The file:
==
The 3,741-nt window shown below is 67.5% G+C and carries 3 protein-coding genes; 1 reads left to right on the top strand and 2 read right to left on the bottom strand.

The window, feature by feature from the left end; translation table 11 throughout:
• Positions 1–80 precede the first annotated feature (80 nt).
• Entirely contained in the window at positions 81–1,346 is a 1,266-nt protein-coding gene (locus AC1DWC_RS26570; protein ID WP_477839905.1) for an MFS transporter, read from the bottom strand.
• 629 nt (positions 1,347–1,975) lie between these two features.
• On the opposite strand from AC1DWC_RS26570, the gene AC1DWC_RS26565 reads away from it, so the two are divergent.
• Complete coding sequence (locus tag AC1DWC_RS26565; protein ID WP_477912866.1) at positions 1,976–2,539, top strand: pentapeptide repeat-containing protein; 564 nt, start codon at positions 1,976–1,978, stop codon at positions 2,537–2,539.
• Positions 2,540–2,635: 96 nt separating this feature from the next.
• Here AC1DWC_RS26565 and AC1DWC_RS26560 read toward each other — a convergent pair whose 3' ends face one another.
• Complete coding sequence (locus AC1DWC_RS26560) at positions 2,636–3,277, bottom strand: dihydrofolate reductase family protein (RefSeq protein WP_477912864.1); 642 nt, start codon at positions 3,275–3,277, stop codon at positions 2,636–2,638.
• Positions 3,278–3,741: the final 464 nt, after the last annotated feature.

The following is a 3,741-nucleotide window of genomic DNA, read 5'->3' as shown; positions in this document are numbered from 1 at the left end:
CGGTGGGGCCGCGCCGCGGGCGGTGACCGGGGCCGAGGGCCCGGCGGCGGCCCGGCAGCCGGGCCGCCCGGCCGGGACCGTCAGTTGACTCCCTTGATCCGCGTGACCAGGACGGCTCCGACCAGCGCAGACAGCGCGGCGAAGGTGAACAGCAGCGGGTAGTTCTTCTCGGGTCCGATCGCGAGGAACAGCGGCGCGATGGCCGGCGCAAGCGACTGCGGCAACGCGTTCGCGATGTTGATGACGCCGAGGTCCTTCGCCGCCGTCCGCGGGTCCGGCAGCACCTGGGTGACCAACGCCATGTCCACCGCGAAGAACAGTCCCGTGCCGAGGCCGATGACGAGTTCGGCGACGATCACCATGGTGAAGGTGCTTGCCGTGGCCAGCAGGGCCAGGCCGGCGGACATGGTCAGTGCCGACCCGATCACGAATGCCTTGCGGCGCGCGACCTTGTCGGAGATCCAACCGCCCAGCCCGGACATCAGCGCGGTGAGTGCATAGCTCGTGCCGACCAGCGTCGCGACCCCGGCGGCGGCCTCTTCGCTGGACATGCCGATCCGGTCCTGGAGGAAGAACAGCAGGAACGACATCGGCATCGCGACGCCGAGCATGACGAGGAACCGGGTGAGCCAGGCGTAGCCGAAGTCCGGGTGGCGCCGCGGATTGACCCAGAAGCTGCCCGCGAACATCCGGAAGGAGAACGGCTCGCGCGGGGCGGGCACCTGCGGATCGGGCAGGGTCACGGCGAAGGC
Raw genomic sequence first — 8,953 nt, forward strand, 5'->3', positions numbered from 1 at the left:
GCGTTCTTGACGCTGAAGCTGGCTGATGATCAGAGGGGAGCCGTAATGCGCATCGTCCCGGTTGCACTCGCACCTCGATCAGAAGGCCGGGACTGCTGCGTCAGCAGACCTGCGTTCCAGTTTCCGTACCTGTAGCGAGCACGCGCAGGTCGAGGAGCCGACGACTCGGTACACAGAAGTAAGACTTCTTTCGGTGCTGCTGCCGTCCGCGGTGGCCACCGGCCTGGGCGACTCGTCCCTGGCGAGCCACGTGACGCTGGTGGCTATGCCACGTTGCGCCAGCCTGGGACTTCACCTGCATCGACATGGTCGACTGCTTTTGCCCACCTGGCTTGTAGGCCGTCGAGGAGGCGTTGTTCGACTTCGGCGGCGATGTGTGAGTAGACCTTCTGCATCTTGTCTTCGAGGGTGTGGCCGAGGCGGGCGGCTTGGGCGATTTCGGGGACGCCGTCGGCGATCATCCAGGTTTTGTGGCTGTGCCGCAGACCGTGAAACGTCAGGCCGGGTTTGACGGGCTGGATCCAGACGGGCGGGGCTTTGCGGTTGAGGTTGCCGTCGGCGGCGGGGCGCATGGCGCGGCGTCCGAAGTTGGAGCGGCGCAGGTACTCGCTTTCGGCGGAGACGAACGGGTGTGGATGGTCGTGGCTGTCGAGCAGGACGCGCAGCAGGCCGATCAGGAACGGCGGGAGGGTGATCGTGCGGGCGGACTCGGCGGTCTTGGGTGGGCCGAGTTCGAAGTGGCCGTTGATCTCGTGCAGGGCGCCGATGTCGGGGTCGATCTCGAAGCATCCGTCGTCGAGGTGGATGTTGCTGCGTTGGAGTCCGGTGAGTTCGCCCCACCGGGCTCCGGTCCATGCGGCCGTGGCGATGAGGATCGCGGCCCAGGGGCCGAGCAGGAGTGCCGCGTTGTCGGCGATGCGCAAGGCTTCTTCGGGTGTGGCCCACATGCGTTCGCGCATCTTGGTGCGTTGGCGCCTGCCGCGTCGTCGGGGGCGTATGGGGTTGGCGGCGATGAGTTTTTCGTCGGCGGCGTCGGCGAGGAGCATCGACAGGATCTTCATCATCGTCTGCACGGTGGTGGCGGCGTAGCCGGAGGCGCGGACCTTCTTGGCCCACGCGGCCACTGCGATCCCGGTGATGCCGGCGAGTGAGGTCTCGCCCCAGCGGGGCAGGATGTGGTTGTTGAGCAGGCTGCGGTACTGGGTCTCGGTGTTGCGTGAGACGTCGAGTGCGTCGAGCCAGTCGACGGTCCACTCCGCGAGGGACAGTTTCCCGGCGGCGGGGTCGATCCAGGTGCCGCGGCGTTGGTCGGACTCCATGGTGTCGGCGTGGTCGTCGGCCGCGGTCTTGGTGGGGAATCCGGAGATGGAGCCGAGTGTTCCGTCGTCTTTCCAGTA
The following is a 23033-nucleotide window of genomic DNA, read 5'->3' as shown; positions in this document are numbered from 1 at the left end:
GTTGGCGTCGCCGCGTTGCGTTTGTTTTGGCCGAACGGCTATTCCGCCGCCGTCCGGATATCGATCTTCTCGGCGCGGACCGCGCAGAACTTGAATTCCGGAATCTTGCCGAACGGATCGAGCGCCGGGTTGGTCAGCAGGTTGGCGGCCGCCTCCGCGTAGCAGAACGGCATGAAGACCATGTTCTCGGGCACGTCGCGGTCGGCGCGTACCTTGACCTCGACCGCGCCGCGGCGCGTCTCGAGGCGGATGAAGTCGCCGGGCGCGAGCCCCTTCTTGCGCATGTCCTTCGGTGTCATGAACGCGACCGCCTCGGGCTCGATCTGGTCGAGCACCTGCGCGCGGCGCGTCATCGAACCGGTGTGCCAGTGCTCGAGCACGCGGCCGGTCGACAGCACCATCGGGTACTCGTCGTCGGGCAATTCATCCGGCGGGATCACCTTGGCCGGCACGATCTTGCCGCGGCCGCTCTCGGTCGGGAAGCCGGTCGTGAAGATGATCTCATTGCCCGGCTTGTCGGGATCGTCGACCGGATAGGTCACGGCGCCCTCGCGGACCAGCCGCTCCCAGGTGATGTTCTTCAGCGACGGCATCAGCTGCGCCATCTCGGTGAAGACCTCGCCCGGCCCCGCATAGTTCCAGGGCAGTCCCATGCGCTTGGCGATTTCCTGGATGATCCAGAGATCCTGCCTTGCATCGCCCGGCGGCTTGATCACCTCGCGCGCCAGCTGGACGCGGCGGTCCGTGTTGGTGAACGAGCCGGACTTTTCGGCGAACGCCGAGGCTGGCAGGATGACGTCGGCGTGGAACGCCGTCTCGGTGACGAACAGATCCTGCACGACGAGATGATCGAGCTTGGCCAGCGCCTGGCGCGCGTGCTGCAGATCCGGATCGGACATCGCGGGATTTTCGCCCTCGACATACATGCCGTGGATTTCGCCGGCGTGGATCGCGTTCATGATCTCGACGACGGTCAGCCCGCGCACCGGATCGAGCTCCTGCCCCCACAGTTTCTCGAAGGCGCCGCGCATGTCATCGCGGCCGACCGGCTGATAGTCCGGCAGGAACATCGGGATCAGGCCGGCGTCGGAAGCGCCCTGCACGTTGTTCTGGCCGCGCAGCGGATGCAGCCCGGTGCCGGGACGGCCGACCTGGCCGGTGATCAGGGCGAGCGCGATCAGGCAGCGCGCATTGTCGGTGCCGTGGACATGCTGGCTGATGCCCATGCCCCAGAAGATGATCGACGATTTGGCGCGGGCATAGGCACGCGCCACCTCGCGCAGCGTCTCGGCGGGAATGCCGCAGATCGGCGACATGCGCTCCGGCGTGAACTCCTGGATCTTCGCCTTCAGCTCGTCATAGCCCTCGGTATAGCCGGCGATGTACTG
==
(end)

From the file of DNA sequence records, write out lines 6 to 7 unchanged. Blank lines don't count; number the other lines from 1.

• On the opposite strand from AC1DWC_RS26570, the gene AC1DWC_RS26565 reads away from it, so the two are divergent.
• Complete coding sequence (locus tag AC1DWC_RS26565; protein ID WP_477912866.1) at positions 1,976–2,539, top strand: pentapeptide repeat-containing protein; 564 nt, start codon at positions 1,976–1,978, stop codon at positions 2,537–2,539.